For those that are visually impaired, I should say too, if you are doing short text or a document, you do have the option of enhancing the font so you can make it larger.  For the ones that are using the screen reader, you can control the voices for how fast or slow it is reading.  But if you are using the app with that was over, you do it from the app.  If you’re using it with voiceover, then you would do it with your voiceover settings.  Because voiceover, I guess, takes over if you have it running.

WADE WINGLER:  There you go.  I want to play around with this and see some of the stuff it is doing.  You are in our studio, and you’ve got a bag of chips and a Monster drink and a letter in a program.  These are props, right?

BELVA SMITH:  Absolutely.

WADE WINGLER:  Let’s try these things. You got an envelope or something?

BELVA SMITH:  I got the app open and I got the channel for short text a selected.  Remember, I said this one is automatic so I don’t have the touch under the button on the screen.  I just want to make sure I put my camera at some short text.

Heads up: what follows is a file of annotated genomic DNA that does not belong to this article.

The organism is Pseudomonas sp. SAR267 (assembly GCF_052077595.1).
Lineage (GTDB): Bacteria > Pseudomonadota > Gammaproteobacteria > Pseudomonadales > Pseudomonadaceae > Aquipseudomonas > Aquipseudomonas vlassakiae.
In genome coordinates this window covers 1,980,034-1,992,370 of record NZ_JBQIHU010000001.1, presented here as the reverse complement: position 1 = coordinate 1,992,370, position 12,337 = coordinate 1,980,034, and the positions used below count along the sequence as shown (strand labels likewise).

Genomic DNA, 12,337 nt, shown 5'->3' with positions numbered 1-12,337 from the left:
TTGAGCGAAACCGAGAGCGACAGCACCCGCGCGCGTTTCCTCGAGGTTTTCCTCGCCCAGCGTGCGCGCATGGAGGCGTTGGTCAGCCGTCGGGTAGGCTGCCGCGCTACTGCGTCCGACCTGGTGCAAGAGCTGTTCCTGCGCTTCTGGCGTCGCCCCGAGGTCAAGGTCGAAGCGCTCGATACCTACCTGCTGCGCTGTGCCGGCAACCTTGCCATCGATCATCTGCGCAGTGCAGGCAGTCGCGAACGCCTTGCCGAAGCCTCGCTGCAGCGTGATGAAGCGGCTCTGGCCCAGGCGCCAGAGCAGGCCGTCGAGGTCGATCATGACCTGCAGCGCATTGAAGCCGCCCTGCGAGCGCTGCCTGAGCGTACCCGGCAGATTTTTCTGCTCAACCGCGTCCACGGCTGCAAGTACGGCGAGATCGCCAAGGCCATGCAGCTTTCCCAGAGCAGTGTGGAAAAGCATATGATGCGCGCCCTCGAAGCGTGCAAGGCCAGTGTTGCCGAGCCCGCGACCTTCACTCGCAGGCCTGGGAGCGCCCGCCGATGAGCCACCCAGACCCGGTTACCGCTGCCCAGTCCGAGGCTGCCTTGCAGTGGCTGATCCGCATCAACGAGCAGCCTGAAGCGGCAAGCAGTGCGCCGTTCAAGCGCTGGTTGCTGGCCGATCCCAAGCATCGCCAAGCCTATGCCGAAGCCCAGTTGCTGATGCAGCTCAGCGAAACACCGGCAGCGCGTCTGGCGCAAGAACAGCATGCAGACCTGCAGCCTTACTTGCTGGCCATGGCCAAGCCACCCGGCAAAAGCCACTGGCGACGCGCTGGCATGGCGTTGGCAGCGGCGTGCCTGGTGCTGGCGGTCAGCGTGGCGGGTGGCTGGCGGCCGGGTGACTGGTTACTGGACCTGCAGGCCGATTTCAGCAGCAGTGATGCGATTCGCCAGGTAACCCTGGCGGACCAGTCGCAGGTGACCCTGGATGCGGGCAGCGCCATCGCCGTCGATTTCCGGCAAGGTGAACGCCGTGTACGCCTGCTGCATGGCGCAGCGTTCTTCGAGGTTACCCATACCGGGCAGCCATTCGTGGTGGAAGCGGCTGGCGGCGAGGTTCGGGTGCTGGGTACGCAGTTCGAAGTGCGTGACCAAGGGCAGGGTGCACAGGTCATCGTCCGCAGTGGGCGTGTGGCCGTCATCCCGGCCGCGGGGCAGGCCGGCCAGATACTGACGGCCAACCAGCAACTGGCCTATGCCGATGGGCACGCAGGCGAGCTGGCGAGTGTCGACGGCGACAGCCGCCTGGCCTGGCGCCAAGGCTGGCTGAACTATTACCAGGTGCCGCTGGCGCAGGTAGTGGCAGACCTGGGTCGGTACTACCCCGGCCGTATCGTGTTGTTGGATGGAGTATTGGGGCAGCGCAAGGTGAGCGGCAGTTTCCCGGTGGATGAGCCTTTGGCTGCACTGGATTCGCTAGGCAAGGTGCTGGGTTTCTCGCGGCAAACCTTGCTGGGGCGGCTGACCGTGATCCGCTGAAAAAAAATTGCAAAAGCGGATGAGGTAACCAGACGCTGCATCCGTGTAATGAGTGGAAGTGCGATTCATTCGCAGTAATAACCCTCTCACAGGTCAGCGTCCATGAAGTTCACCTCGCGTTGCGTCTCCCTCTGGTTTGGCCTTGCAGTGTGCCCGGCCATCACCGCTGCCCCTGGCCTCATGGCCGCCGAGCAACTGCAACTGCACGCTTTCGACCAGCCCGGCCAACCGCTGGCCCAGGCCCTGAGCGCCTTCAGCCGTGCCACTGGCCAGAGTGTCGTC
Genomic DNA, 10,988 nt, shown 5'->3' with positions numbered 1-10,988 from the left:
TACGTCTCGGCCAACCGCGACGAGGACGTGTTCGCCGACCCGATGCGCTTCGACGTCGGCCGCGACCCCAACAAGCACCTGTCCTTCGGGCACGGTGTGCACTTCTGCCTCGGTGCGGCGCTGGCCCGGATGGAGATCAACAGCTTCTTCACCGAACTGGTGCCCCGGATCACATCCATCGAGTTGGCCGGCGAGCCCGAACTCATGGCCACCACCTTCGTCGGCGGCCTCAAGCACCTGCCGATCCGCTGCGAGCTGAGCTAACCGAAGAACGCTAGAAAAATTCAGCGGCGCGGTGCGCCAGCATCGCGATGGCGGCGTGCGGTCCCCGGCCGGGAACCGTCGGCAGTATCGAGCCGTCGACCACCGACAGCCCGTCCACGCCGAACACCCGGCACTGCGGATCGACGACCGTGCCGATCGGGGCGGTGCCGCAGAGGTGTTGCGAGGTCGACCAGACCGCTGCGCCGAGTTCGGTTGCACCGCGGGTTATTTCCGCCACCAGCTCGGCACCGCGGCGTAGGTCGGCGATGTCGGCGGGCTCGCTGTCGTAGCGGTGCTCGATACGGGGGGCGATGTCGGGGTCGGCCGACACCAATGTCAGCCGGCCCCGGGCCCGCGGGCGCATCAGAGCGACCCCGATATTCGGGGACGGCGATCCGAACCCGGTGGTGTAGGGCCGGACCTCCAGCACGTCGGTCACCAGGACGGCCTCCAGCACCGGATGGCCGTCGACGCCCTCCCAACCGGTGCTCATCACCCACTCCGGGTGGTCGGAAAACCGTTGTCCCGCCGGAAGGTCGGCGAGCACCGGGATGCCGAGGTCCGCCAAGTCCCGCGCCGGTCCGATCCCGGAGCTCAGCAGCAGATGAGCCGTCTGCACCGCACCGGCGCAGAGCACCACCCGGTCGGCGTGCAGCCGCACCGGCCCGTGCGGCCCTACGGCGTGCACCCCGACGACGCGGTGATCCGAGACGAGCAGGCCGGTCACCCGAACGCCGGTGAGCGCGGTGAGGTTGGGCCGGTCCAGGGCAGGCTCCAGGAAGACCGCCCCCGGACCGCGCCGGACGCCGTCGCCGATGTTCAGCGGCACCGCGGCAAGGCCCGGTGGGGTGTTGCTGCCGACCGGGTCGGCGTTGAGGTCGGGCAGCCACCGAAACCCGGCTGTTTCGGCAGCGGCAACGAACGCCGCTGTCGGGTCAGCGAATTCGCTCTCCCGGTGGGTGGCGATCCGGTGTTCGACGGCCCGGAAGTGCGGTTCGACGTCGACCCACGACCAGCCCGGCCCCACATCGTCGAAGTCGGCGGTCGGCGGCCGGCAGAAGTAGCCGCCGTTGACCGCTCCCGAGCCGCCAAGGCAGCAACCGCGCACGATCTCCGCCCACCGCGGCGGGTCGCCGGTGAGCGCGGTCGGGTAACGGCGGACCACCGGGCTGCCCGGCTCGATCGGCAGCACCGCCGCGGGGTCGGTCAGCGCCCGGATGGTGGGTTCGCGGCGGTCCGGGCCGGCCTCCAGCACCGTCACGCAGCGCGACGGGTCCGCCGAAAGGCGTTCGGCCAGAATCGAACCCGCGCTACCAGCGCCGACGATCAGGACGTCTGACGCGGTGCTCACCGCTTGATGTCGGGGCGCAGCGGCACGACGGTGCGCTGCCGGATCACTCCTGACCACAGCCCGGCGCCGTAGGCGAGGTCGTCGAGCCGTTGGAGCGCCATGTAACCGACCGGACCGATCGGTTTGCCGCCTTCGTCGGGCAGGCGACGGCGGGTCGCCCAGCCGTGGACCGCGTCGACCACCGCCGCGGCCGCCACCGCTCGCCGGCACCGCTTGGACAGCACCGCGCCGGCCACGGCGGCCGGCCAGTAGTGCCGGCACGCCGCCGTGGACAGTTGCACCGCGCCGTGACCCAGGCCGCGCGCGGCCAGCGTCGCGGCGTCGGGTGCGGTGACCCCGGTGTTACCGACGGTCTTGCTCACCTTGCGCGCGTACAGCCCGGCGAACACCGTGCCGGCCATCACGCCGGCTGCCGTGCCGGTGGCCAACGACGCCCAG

SPEAKER:  Crossroads 4740 [Inaudible] Indianapolis, IN 48205.

BELVA SMITH:  That was kind of my fault that messed up a little bit.  I’m looks the phone when it was still trying to capture it.  That was the return address on an envelope that I have here.  Down going to jump ahead on my channel.  If I were using voiceover, it would just be a swipe up on the screen to switch those channels, but without voiceover I just slid it across the screen.  Now I’m going to point to that same envelope using the handwriting channel and pick up what I have written on the envelope.  Handwriting you do have to capture.

SPEAKER:  Processing. [Music tones]. Belva Smith, 123 Easy Street, Indianapolis IN.


BELVA SMITH:  That’s amazing, right?

WADE WINGLER:  That’s amazing.  Your address is 123 Easy Street?


WADE WINGLER:  This is what I would consider very average handwriting.  It’s not like you block printed or did anything unusual.